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The equitable way to bring clean energy to all Californians

Opinion

Gary Skulnik is CEO and founder of Neighborhood Sun Benefit Corp.,a Certified B Corporation. Neighborhood Sun has headquarters in Silver Spring, Maryland, and said it developed community solar farms in Maryland, New Jersey, and D.C.

The proposed Net Metering 3.0 policy from the California Public Utilities Commission (CPUC), touted as a way to improve equity in the state’s rooftop solar market, would do the exact opposite.

However, we might be missing the whole point.

Rooftop solar is a key part of our nation’s clean energy transition, but that doesn’t mean it’s a good fit for everyone. It isn’t viable for 50%–75% of U.S. households because of barriers like cost, homeownership, location, and rooftop access.

If California’s goal is to increase access to clean energy for low- and moderate-income households, why aren’t we taking into account the other major obstacles they face aside from cost?

We should celebrate it as a major win that 1.2 million California households currently have rooftop solar systems — but what about the remaining 12 million households in the state?

Clean energy should be accessible to all — not just those who own their homes, have suitable rooftops, and can afford to wait 10 years or more to recoup the upfront costs.

Energy equity recognizes that minority, low-income, and indigenous populations frequently bear a disproportionate burden of the environmental harm and negative health outcomes caused by burning fossil fuels in power plants, while facing increased barriers to adopting clean energy. To put it in perspective, more Californian households currently rely on food stamps than on rooftop solar systems — so how do we expect the remaining majority of the state to transition to clean energy?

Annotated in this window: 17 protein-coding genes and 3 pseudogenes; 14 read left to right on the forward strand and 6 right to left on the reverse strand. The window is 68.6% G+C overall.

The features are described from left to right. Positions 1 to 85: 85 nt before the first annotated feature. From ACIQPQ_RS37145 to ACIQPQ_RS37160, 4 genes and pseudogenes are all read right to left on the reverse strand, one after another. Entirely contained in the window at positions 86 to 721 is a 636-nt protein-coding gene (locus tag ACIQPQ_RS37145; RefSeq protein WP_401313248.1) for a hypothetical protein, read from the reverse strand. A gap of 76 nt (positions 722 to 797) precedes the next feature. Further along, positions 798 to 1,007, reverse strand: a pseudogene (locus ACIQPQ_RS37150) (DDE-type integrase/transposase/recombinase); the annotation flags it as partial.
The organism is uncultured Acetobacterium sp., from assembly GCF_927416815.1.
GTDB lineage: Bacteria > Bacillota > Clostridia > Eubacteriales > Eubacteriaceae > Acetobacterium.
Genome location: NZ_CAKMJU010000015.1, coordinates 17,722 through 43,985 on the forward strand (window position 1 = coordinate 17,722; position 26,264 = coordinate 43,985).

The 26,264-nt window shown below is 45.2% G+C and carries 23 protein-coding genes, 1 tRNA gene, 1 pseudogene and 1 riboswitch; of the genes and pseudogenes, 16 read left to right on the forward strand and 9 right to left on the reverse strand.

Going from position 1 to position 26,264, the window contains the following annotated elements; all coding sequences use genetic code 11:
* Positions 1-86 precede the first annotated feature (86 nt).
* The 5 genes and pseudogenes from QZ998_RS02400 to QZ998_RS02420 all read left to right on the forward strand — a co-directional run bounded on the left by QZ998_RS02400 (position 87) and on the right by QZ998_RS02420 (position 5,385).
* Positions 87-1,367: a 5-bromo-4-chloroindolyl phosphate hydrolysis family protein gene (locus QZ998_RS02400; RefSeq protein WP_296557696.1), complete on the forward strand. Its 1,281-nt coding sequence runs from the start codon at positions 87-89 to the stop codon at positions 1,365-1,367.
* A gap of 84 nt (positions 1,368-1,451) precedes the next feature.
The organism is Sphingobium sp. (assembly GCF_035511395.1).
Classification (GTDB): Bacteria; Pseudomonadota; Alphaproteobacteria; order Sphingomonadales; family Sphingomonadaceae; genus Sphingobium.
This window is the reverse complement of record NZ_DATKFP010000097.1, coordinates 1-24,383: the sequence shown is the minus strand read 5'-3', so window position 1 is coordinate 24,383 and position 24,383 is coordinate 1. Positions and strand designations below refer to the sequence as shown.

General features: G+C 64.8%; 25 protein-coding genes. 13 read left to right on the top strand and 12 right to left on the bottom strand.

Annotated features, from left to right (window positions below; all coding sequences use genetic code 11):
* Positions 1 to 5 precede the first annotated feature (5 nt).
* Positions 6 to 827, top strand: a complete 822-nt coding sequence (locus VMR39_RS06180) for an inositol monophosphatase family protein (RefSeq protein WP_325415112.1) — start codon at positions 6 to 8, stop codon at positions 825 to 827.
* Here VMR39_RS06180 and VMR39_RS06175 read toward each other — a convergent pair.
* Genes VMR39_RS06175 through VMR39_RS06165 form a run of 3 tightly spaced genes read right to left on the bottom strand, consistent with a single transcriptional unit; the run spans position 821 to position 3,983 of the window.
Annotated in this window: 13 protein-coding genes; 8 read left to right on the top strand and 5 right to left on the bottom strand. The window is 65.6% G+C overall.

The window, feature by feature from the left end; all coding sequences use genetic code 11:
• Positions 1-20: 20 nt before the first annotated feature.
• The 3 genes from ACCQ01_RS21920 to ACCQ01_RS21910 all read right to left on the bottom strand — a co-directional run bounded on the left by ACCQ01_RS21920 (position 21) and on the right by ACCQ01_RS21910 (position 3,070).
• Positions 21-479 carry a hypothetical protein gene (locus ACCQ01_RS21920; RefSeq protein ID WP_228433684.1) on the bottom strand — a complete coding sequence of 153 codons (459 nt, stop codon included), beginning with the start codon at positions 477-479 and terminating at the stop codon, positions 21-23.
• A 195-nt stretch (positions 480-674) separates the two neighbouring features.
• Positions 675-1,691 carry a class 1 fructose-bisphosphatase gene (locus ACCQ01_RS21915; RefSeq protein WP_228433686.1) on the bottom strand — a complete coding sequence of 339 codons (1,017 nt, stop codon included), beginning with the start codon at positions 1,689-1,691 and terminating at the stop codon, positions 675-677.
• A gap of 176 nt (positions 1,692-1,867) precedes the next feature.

California saw 7% growth in the number of low- and moderate-income (LMI) households that installed rooftop solar systems from 2010 to 2019, but that will never extend to people who live in rental homes, apartments, or shaded areas. To meet California’s goal of 100% clean energy by 2045, we must first address the gaps in equity and accessibility.

Rooftop solar isn’t a one-size-fits-all solution. It’s time to expand all Californians’ access to the cost and health benefits of clean energy.

Michael Wara, Director of the Climate and Energy Policy Program at Stanford Woods Institute for the Environment, suggests taking a proactive approach.

“California practically invented rooftop solar. Now is the opportunity for us to envision what comes next,” he says.

Rooftop solar requires commitment, maintenance, and upfront costs — you might say that sounds like a marriage. Community solar (a.k.a. shared solar or community shared solar), on the other hand, is more of a “friends with benefits” situation, allowing you to enjoy all the benefits of solar without any of the commitment or costs.

Community solar companies serve as intermediaries between customers who want access to solar and developers who need customers, mitigating the risk for both parties while bringing clean energy to communities. There are no costs, fees, or installations involved in subscribing as a customer, so you save money each month by sourcing clean energy from within your community. The only loser in this game is big oil and coal, and that’s exactly how it should be.

Community solar should be at the top of California’s energy agenda because it provides solar access to everyone, not just the select few. Promoting community solar will help California meet its climate goals, while bringing the state local economic activity — without straining the electric grid.

Community solar is currently available only in certain regions of the U.S, based on state policies, but that won’t be the case for long. To remain a solar leader, California must step up to the plate to ensure that solar energy is affordable and accessible to ALL Californians.

Opinion

Gary Skulnik is CEO and founder of Neighborhood Sun Benefit Corp.,a Certified B Corporation. Neighborhood Sun has headquarters in Silver Spring, Maryland, and said it developed community solar farms in Maryland, New Jersey, and D.C.

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